“Even 10 years can sometimes feel like a long time, given some of the new activities and new technologies that are continually evolving,” said Elmeligi. “A 2002 management plan doesn’t address what is happening in the park right now.”
With the recent separation of ministries in Environment and Parks, and Forestry, Parks and Tourism, some of the older plans are even less applicable to today, she added.
“We have management plans created for a parks and protected areas system that no longer exists on the landscape. It’s very difficult for a document like this to strategically guide any kind of decision-making,” said Elmeligi, reiterating that the most crucial changes need to focus on improving visitor management.
“Kananaskis has seen a humungous increase in visitation that’s kind of really unparalleled. I’m actually hard-pressed to think of any other parks or protected area in western Canada that have seen this kind of increase in visitation and not an equal increase in parks operations capacity and in management plans being updated.”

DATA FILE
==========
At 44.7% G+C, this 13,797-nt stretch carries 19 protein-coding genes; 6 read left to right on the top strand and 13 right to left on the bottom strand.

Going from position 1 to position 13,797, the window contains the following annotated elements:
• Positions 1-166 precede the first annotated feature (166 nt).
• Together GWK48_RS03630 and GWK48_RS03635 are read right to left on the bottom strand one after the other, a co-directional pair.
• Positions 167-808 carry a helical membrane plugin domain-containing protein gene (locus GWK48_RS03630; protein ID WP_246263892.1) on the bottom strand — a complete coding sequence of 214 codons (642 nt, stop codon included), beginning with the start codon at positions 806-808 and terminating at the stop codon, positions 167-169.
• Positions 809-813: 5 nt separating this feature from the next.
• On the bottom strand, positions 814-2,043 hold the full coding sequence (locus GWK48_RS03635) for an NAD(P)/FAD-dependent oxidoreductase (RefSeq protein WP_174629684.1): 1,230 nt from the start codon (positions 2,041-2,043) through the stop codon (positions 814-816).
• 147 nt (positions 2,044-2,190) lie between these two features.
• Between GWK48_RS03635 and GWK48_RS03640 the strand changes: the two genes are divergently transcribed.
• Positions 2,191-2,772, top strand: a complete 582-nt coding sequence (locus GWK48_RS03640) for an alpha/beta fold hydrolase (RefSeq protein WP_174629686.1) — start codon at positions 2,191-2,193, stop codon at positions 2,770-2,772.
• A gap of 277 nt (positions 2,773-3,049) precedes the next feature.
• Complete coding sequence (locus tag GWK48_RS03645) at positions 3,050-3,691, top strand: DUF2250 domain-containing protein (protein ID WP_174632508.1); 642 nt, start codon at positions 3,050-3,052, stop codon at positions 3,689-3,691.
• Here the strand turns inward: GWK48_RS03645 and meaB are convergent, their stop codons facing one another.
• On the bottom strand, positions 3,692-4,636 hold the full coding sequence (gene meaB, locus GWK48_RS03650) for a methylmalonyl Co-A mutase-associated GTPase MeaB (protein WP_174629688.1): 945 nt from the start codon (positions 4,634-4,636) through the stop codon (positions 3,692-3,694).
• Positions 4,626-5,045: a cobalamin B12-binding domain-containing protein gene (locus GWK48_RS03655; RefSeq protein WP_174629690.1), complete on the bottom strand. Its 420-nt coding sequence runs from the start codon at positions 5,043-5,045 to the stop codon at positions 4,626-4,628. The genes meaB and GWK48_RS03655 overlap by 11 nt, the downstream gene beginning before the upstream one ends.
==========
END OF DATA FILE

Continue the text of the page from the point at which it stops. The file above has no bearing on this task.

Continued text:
Alberta Parks has also been hit by budget cuts in recent years. From 2021 to 2022, the budget was cut to $76 million from $81 million. In 2019, it had a budget of $86 million.
The 2023 provincial budget does include an eight per cent increase in Alberta Parks' conservation budget for 2023-24, amounting to $500,000. Most, if not all of the increase, is reportedly for K-Country, as previously stated by Banff-Kananaskis MLA Miranda Rosin in an interview with the Outlook.
Elmeligi, the NDP candidate for Banff-Kananaskis in the upcoming provincial election, said she believes that plans aren’t being updated in a timely manner due to a lack of resources on the part of Alberta Parks.
“Unfortunately, with cuts to Alberta Parks, the capacity is just not there,” she said. “What happens when you cut the capacity of the parks operations division, is you basically end up in a situation where staff are just putting out fires – there’s not an opportunity for staff to think ahead and think strategically about planning for the future.”